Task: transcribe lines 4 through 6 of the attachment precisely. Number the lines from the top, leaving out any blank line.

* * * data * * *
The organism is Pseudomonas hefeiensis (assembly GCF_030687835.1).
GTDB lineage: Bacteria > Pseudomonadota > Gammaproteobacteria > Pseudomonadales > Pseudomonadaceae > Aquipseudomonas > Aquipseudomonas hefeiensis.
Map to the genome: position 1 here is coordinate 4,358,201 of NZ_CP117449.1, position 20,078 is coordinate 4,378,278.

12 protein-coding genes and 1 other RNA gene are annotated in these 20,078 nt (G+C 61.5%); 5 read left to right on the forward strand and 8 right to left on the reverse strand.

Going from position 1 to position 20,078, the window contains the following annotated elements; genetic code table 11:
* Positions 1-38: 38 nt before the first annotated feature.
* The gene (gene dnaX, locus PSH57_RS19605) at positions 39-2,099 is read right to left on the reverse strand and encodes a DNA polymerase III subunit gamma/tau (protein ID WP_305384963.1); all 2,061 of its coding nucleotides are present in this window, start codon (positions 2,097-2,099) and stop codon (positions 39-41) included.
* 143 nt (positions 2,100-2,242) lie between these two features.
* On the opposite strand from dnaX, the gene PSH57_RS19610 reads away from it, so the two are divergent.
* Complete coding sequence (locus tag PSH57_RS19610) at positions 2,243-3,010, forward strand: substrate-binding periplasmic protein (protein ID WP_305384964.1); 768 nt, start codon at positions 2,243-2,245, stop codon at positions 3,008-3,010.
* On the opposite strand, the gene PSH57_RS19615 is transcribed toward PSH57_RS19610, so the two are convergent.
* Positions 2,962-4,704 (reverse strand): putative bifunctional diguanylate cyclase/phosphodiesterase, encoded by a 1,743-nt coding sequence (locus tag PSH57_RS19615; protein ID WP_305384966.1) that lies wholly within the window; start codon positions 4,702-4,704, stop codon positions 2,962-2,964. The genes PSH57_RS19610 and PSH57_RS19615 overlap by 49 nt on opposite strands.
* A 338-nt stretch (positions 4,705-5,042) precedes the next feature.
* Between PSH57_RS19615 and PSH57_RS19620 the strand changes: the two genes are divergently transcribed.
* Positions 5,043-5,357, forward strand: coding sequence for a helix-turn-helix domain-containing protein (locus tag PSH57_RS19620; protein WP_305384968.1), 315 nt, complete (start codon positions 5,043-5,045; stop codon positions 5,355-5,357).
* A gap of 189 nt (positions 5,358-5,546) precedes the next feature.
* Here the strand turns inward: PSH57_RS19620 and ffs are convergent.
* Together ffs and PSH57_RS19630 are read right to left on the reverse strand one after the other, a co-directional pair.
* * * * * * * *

12 protein-coding genes and 1 other RNA gene are annotated in these 20,078 nt (G+C 61.5%); 5 read left to right on the forward strand and 8 right to left on the reverse strand.

Going from position 1 to position 20,078, the window contains the following annotated elements; genetic code table 11:
* Positions 1-38: 38 nt before the first annotated feature.